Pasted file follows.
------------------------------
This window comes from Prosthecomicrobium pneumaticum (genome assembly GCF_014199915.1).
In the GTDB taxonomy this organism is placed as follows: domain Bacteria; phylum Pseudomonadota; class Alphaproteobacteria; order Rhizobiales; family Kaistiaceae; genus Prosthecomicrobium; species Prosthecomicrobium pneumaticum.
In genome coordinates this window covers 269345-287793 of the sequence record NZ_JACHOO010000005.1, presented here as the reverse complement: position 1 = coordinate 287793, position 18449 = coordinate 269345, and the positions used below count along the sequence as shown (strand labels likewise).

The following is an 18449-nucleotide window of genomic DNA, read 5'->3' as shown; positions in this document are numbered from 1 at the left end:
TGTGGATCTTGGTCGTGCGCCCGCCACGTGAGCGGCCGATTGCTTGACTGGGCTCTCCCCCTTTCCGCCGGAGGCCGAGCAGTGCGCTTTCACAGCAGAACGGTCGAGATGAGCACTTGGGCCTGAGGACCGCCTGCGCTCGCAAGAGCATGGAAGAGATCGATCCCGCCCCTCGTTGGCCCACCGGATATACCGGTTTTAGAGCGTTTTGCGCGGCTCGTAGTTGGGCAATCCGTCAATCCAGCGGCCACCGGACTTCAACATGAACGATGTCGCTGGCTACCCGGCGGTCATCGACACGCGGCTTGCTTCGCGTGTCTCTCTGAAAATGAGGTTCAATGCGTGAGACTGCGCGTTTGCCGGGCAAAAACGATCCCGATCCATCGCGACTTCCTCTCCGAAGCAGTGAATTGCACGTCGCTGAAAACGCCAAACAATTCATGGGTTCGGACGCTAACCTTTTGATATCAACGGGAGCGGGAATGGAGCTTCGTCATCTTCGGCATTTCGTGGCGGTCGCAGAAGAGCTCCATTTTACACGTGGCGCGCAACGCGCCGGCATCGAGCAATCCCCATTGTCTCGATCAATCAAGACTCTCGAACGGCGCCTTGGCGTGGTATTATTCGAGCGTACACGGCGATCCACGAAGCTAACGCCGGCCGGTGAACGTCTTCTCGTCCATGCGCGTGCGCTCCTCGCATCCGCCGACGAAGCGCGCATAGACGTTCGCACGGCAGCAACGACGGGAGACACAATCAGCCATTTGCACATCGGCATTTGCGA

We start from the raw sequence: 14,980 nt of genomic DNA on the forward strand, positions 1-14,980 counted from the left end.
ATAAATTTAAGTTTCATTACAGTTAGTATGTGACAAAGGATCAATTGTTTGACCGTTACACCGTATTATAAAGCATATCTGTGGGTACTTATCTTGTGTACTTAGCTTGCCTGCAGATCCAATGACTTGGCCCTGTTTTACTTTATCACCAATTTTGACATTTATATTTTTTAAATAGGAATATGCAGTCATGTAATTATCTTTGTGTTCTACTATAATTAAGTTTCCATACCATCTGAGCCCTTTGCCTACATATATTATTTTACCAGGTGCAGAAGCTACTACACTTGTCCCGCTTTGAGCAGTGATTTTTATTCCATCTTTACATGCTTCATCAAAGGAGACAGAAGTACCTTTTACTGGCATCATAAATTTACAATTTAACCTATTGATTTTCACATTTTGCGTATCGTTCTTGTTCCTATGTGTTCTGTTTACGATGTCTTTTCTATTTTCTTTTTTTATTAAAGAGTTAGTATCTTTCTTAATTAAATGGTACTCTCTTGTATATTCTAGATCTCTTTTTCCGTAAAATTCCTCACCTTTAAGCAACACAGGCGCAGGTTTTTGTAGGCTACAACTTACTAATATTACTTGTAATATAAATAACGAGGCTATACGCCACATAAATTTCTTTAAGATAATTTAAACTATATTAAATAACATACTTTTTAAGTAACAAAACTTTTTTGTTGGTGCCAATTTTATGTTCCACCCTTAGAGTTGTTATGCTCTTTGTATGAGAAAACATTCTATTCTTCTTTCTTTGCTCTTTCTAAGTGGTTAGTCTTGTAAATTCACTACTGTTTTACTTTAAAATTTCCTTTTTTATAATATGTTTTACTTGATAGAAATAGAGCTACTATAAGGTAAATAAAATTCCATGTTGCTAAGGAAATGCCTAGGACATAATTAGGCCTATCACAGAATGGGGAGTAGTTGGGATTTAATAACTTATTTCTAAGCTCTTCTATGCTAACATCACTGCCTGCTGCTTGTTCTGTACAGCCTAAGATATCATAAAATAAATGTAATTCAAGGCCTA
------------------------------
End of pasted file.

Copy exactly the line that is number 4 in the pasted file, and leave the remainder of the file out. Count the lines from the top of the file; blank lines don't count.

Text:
The following is an 18449-nucleotide window of genomic DNA, read 5'->3' as shown; positions in this document are numbered from 1 at the left end: